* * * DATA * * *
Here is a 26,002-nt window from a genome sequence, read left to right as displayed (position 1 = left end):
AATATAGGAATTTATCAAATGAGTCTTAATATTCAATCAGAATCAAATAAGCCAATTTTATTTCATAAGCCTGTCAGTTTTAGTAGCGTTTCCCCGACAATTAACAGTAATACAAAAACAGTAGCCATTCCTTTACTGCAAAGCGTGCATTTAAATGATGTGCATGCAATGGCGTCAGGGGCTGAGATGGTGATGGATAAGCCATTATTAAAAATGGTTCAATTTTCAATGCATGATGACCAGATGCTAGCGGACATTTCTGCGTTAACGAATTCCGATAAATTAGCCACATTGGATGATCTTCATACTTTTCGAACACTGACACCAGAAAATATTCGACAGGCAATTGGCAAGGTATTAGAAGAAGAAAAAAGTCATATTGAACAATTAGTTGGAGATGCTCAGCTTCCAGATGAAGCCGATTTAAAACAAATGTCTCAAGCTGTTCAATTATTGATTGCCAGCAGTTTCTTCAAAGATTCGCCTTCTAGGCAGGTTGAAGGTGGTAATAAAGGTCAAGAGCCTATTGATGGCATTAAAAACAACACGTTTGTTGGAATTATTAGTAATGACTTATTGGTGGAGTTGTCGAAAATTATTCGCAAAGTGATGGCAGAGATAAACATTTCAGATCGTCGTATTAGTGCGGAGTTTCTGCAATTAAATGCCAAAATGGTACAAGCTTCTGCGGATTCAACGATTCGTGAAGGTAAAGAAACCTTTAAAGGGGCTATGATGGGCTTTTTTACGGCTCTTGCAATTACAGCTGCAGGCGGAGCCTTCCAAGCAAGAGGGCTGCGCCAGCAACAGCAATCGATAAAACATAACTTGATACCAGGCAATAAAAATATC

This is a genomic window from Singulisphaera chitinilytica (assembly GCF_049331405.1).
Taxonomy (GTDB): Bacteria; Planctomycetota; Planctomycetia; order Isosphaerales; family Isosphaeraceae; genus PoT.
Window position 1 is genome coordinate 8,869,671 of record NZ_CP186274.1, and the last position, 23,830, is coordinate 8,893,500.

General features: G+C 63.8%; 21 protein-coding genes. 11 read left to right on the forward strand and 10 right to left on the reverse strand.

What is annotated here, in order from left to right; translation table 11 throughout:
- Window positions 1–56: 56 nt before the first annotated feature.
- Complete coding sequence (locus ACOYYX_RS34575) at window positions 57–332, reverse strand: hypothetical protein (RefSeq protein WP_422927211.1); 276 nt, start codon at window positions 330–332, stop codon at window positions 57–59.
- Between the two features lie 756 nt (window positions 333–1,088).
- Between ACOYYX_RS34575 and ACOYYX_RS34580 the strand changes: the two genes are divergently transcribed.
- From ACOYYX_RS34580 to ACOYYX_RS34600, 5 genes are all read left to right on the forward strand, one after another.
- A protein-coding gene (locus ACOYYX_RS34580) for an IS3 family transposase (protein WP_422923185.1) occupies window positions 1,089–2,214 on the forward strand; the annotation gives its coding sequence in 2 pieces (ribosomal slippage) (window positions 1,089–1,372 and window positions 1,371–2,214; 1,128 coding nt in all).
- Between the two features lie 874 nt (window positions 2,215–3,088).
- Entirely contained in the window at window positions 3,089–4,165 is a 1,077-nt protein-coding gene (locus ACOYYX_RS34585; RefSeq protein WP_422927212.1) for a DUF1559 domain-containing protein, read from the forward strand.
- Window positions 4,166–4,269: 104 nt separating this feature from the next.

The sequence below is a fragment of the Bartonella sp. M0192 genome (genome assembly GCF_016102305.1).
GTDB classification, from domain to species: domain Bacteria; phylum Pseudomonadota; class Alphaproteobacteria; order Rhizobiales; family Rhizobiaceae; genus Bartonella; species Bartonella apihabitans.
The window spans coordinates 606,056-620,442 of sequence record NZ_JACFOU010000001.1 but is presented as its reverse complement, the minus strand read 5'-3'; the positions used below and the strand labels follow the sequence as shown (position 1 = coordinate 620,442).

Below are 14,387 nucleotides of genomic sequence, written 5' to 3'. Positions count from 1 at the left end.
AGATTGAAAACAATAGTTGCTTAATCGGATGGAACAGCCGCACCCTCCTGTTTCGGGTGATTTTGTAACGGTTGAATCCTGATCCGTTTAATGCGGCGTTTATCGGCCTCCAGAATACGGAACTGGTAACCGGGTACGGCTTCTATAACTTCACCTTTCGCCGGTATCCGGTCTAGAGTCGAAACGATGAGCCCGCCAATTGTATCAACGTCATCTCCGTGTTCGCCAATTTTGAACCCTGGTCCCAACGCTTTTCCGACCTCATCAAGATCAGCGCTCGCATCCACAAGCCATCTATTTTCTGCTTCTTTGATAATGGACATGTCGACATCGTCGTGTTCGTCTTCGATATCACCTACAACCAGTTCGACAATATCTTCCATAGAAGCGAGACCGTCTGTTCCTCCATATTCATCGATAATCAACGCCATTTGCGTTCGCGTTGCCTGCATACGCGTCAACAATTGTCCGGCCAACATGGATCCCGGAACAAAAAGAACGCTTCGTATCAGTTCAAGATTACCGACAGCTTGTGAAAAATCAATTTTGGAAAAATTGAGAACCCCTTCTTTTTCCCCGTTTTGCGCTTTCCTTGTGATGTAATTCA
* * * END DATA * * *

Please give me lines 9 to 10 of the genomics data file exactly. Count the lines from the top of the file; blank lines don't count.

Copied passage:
- Complete coding sequence (locus ACOYYX_RS34575) at window positions 57–332, reverse strand: hypothetical protein (RefSeq protein WP_422927211.1); 276 nt, start codon at window positions 330–332, stop codon at window positions 57–59.
- Between the two features lie 756 nt (window positions 333–1,088).